Last updated on October 16th, 2023 at 03:48 am
What’s the past tense of lying down?
Did she lie down or lay down? Did she lie about lying down? Has she lied before? This pair of verb tenses sure is a befuddling grammar puzzle to solve: to lay down vs lie down, which is correct?
Is it laid down or lied down?
Let’s first understand the meaning of the verb ‘to lie‘, since it has multiple meanings:
1. To lie can refer to someone telling a lie, as in ‘a false statement made with deliberate intent to deceive’. For example, ‘I wouldn’t believe anything she says—she lies all the time.’
2. The past tense of lie here is lied: ‘you lied to me and broke my trust!’
Another definition of lie is:
3. To lie down, or “to assume a horizontal position—often used with down“. For example, ‘I’m going to go lie down for a nap’ uses correct English. The past tense of lie here is lay, ‘Yesterday, I lay in bed for an extra hour before getting up.’
The confusing part is that lay is another verb that means something similar to lie down, but is in the present tense:
- To lay something down, is a transitive verb: ‘we lay down the cement first’, or ‘lay your books down over there’. The past tense and past participle of lay is laid: ‘She had laid her books on the table before walking over to us.’
The key difference is that to lie down is intransitive (sentence objects or action-recipients are not required). A way to think about the difference is that the action stops and ends with the actor or doer itself: sleeping, for example, is intransitive. To sleep is not something that we do to other people or things, rather it’s a state of being that we go through ourselves, and so it ends once we stop inhabiting that state.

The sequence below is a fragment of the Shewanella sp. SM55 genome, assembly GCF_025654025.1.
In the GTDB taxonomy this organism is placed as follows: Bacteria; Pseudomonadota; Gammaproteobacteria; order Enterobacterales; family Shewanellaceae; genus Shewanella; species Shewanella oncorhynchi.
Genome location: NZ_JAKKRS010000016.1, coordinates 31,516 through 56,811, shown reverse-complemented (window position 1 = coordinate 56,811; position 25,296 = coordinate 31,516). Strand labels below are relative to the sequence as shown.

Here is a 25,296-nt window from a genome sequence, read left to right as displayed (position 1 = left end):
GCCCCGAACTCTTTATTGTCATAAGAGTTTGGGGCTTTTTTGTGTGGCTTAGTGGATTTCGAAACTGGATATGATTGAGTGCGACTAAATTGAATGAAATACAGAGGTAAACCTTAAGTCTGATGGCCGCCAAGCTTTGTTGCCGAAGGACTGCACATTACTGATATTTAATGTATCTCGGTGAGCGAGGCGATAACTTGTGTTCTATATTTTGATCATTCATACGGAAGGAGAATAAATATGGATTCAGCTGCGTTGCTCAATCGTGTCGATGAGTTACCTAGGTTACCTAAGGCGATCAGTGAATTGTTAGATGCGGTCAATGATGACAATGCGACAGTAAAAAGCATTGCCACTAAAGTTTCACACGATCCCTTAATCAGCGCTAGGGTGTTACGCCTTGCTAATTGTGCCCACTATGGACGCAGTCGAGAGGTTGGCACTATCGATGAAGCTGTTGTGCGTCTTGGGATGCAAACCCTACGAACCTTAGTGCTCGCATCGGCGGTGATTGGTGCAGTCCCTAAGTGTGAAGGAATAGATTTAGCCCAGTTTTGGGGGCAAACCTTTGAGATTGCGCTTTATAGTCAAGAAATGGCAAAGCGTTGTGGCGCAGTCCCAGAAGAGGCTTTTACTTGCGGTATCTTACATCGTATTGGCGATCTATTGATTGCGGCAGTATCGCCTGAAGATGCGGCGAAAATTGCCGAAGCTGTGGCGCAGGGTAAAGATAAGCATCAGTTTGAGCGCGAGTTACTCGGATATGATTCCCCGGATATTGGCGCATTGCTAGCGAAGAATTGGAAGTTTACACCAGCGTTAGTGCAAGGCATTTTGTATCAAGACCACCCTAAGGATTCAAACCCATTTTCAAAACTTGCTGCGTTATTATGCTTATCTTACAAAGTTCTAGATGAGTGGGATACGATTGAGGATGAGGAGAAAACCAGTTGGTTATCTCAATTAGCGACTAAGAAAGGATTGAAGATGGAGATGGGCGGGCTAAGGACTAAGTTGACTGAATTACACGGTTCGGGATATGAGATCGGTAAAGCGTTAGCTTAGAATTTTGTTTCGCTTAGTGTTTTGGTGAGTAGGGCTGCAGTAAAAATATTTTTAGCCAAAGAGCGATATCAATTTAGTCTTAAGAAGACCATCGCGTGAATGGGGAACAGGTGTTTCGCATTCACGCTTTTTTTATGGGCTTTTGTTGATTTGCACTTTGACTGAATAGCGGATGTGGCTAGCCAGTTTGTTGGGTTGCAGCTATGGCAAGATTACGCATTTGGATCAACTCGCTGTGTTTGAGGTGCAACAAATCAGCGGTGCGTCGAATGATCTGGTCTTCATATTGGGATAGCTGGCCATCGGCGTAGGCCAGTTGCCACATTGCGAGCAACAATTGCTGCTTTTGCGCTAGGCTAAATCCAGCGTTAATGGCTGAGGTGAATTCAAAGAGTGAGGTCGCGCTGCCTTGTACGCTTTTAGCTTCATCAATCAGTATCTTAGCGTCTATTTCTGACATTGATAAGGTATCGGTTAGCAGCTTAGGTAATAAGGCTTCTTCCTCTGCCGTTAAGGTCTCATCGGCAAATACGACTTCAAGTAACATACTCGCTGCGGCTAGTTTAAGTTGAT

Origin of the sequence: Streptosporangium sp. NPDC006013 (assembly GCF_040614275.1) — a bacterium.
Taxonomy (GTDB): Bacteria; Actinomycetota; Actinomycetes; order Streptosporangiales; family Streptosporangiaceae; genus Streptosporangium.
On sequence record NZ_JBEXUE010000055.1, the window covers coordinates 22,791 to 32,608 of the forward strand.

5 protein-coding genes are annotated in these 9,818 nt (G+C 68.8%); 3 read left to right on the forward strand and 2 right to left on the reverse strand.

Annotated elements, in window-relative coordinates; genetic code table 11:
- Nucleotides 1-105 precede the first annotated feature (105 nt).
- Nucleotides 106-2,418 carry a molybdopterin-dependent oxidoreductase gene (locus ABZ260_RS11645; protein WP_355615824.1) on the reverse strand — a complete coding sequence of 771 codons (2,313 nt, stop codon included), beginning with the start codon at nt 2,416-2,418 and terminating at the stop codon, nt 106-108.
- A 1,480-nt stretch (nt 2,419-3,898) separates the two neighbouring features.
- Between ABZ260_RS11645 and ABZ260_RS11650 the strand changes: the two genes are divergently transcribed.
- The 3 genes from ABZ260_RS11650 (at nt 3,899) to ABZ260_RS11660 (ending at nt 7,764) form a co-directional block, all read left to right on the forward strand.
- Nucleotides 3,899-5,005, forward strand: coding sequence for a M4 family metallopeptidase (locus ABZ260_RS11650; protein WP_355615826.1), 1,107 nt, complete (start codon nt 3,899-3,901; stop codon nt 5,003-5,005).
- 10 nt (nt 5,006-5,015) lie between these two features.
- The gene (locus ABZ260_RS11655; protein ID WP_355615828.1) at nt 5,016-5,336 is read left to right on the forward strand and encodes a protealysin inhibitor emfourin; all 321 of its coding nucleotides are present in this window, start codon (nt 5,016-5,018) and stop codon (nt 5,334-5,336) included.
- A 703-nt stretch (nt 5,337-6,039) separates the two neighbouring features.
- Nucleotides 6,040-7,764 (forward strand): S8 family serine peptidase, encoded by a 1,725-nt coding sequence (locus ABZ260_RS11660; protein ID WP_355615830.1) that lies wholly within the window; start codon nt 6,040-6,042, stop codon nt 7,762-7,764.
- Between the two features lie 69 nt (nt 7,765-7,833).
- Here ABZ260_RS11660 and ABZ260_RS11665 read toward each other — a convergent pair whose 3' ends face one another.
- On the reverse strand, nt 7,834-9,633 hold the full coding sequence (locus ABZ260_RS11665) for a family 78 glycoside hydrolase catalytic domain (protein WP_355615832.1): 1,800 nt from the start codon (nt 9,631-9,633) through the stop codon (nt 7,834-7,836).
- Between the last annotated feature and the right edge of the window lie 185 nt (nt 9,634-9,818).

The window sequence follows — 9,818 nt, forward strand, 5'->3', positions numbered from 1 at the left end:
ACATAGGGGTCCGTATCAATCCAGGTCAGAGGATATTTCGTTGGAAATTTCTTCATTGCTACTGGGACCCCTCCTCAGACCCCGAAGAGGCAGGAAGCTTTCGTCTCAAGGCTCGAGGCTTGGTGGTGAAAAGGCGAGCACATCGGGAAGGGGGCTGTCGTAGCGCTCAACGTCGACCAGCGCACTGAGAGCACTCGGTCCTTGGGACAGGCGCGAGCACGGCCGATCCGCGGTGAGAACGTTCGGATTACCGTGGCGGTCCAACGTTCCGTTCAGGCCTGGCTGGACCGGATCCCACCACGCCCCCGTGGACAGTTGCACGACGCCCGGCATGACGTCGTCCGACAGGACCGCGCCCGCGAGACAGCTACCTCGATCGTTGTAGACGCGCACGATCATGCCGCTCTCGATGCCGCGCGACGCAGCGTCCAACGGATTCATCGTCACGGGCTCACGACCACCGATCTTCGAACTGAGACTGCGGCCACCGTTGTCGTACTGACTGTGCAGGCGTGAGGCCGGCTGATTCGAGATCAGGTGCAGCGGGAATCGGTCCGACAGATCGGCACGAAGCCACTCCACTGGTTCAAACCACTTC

To lie is in the present tense: I lie on the couch and watch TV every evening.
Lay is the simple past: The cat lay on the windowsill, basking in the sunlight.
Lain is the past participle: Having lain awake all night, she felt exhausted the next morning.
Examples of the present tense lie in sentences
I lie on the couch and watch TV every evening.
The cat likes to lie in the sun to stay warm.
The book lies open on the desk, waiting to be read.
He lies on the bed, feeling exhausted after a long day.
The keys lie next to the door; don’t forget to pick them up.
Examples of the past tense lay in sentences
Yesterday, I lay in bed for an extra hour before getting up.
She lay down on the grass and closed her eyes, enjoying the warm sun.
The cat lay on the windowsill, basking in the sunlight.
They lay their bags on the floor and looked around the room.
When I arrived, the book lay open on the table, forgotten by its reader.
Examples of the past participle lain in sentences
He had lain on the beach all day, soaking up the sun.
The picnic blanket had lain undisturbed in the grass since morning.
By the time we arrived, the patient had already lain in bed for hours.
The forgotten treasure had lain buried deep underground for centuries.
Having lain awake all night, she felt exhausted the next morning.
The etymology of lie
From etymology online on lie (v.):
“Speak falsely, tell an untruth for the purpose of misleading,” Middle English lien, from Old English legan, ligan, earlier leogan “deceive, belie, betray”. And “rest horizontally, be in a recumbent position,” Middle English lien, from Old English licgan “be situated, have a specific position; remain; be at rest, lie down,” from Proto-Germanic *legjan
Harper, Douglas. “Etymology of lie.” Online Etymology Dictionary, https://www.etymonline.com/word/lie. Accessed 24 July, 2023.